Monday, November 29, 2010

Me, All Alone, at the End of the World

I just thought I'd take a minute and do a quick posting about the book that first introduced me to M. T. Anderson: Me, All Alone, at the End of the World.  The first sentence of the book says just that:  “I lived by myself at the End of the World.”  At first, you might think that's a sad thing!  However, as the young male protagonist narrator goes on to list the activities that fill up his days, including listening to the wind blow through the pines, reading, eating simple foods, and whistling dance tunes to the mule, you realize this was exactly where he wanted to be.  When I first read the book, I could feel my body sinking into my chair as I relaxed.  I was proud of this boy for being so independent and happy with simple things.   He says “I was happy there all by myself, alone at the End of the World.”

But we all know that that was not going to last!  An understanding of fiction dictates that conflict is created when a character holds something dear and then something comes along to threaten that something.  One day, Mr. Constantine Shimmer, a Professional Visionary, shows up and questions the boy’s idea of having fun.  Wouldn’t you know it, that plants a seed of doubt for our young man. 

Mr. Shimmer develops the land, building a huge inn and installing all sorts of ‘real’ fun activities for everyone, and draws huge, happy, noisy crowds of people.  Our young protagonist participates … for a while.

It’s a lovely book, both visually (illustrated by Keven Hawkes) and in spirit.  The story is a reminder of the joy to be had in simple activities while also asking the question “What is fun?” and making the reader wonder if there might not be more than just one correct way to answer that question.  In its own way, it is a book about diversity and acceptance, and it makes me feel peaceful.  I hope you end up liking it as much as I do.

Monday, November 22, 2010

M.T. Anderson and The Game of Sunken Places

M. T. Anderson
I’ve now read three of M.T. Anderson’s young adult novels, and one thing I can tell you for certain: I will forevermore pick up ANYTHING he writes.  He just keeps me on my mental toes, while weaving riveting stories.  There always seems to be something unusual in his stories, and The Game of Sunken Places is no exception.  Before or after you read what I have to say about this book, you should click on the book title above to check out what he says about the writing of it – very interesting, and very encouraging for teen writers.  You should also watch this little video, in which Anderson discusses the mountains of Vermont, the setting for the story.  He is one fascinating person, and I can't wait to meet him in March.  I think I've said that before, come to think of it.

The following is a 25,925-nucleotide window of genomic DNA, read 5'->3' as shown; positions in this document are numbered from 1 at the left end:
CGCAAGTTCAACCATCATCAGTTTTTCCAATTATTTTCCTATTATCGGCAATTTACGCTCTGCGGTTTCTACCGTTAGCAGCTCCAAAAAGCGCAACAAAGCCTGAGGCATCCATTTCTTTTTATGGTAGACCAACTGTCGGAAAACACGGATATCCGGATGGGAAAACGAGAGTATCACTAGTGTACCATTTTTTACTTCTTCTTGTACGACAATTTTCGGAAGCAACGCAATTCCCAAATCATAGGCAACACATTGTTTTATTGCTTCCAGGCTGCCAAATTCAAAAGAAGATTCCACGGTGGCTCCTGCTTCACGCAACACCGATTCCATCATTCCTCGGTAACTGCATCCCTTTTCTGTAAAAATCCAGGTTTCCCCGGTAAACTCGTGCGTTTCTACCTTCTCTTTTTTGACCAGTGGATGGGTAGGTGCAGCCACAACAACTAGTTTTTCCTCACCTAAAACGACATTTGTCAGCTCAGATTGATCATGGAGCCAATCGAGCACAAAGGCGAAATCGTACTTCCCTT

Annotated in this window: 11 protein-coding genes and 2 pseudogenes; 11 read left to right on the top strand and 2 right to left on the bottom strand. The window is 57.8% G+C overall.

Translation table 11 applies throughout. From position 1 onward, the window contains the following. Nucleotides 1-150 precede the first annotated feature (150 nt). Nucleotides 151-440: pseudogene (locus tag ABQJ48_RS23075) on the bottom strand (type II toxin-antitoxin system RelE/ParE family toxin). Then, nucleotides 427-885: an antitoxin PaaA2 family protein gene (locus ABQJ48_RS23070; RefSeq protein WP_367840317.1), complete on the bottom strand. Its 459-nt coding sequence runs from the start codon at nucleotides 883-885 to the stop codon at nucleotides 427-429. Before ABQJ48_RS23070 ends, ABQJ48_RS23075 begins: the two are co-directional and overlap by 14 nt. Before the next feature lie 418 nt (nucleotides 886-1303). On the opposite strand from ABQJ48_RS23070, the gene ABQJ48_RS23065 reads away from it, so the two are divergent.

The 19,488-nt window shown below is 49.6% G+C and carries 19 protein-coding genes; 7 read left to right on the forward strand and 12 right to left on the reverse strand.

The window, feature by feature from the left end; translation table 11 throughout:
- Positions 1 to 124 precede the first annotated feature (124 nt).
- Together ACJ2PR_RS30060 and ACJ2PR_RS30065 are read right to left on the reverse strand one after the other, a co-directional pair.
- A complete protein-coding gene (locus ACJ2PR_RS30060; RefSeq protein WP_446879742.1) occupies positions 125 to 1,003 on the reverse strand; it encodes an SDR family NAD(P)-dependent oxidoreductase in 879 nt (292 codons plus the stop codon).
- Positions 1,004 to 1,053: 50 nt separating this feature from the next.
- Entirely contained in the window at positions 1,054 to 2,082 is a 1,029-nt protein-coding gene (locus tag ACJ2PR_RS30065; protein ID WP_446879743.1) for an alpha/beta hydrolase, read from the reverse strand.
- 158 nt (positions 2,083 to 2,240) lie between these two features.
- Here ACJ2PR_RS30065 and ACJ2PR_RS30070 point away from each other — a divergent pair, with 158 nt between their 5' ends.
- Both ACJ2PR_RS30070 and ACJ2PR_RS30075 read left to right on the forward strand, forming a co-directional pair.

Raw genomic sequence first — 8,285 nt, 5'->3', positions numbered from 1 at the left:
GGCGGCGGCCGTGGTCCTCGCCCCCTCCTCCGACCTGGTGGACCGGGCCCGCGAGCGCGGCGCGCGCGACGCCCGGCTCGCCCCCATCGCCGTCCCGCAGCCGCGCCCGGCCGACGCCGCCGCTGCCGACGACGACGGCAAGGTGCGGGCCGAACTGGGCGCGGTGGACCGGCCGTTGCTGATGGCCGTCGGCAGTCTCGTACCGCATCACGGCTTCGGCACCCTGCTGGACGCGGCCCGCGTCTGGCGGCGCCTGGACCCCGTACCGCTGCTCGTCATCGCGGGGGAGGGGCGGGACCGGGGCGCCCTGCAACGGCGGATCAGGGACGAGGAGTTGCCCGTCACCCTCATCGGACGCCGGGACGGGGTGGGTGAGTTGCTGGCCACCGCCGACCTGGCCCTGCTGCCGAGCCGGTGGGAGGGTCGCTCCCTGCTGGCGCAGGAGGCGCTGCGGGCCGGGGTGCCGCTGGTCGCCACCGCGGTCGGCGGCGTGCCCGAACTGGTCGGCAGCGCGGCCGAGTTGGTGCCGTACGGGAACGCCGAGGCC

In a nutshell, two teenaged boys from Boston (Gregory and Brian) end up in Vermont at the invitation of Uncle Max, who is related to Gregory, sort of.  They have two weeks in the Green Mountains in a huge old house, with nothing really to do (at first), since Uncle Max “…lives in kind of a different world from the rest of us” (page 3 – and what foreshadowing that statement is!)  Here’s how Gregory describes Uncle Max’s world:  “The kind of world where electricity is a lot of invisible spiders.  The kind of world where there’s organ music that gets louder when he eats refined sugar”  (also from page 3, spilling over onto page 4). This gives the reader a bit of insight into the character of Uncle Max while also giving some insight into M.T. Anderson’s writing. 

A truly unusual and creepy stranger approaches the boys on the train to Vermont, and later, when they are picked up at the station by horse and buggy, you know something’s amiss.  When they arrive at Uncle Max’s and are required to wear knickerbockers and ties (Uncle Max describes the boys as ‘tatterdemalion’ because of their contemporary clothing – who uses that kind of language?!) and are served dinner by the maid, Daffodil, by the light of gas lamps, well … you know this is going to be one strange vacation.  And then there's what the butler does with their baggage ...